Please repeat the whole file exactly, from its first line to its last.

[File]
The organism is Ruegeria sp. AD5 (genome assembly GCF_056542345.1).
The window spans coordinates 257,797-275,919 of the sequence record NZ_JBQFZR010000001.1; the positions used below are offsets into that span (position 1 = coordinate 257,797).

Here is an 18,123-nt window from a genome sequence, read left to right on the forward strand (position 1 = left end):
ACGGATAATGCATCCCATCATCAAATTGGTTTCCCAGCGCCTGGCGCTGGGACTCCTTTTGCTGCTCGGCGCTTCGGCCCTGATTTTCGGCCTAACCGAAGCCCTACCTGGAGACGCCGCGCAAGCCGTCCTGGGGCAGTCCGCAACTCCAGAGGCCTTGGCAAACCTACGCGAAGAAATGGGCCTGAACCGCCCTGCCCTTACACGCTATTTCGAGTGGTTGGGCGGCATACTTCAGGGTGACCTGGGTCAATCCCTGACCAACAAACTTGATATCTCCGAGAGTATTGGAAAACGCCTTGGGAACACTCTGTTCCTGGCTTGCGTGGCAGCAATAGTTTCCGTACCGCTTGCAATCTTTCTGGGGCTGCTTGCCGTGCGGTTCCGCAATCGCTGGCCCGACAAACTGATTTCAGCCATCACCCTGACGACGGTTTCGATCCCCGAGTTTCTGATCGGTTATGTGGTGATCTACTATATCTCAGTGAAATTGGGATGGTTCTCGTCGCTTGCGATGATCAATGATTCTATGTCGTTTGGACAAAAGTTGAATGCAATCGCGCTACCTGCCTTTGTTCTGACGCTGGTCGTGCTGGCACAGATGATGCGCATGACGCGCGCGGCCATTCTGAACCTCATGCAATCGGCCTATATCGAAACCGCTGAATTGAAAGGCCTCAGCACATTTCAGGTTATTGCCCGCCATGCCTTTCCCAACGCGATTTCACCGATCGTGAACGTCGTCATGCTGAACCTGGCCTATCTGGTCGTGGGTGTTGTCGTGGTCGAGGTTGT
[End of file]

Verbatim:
The organism is Ruegeria sp. AD5 (genome assembly GCF_056542345.1).
The window spans coordinates 257,797-275,919 of the sequence record NZ_JBQFZR010000001.1; the positions used below are offsets into that span (position 1 = coordinate 257,797).

Here is an 18,123-nt window from a genome sequence, read left to right on the forward strand (position 1 = left end):
ACGGATAATGCATCCCATCATCAAATTGGTTTCCCAGCGCCTGGCGCTGGGACTCCTTTTGCTGCTCGGCGCTTCGGCCCTGATTTTCGGCCTAACCGAAGCCCTACCTGGAGACGCCGCGCAAGCCGTCCTGGGGCAGTCCGCAACTCCAGAGGCCTTGGCAAACCTACGCGAAGAAATGGGCCTGAACCGCCCTGCCCTTACACGCTATTTCGAGTGGTTGGGCGGCATACTTCAGGGTGACCTGGGTCAATCCCTGACCAACAAACTTGATATCTCCGAGAGTATTGGAAAACGCCTTGGGAACACTCTGTTCCTGGCTTGCGTGGCAGCAATAGTTTCCGTACCGCTTGCAATCTTTCTGGGGCTGCTTGCCGTGCGGTTCCGCAATCGCTGGCCCGACAAACTGATTTCAGCCATCACCCTGACGACGGTTTCGATCCCCGAGTTTCTGATCGGTTATGTGGTGATCTACTATATCTCAGTGAAATTGGGATGGTTCTCGTCGCTTGCGATGATCAATGATTCTATGTCGTTTGGACAAAAGTTGAATGCAATCGCGCTACCTGCCTTTGTTCTGACGCTGGTCGTGCTGGCACAGATGATGCGCATGACGCGCGCGGCCATTCTGAACCTCATGCAATCGGCCTATATCGAAACCGCTGAATTGAAAGGCCTCAGCACATTTCAGGTTATTGCCCGCCATGCCTTTCCCAACGCGATTTCACCGATCGTGAACGTCGTCATGCTGAACCTGGCCTATCTGGTCGTGGGTGTTGTCGTGGTCGAGGTTGT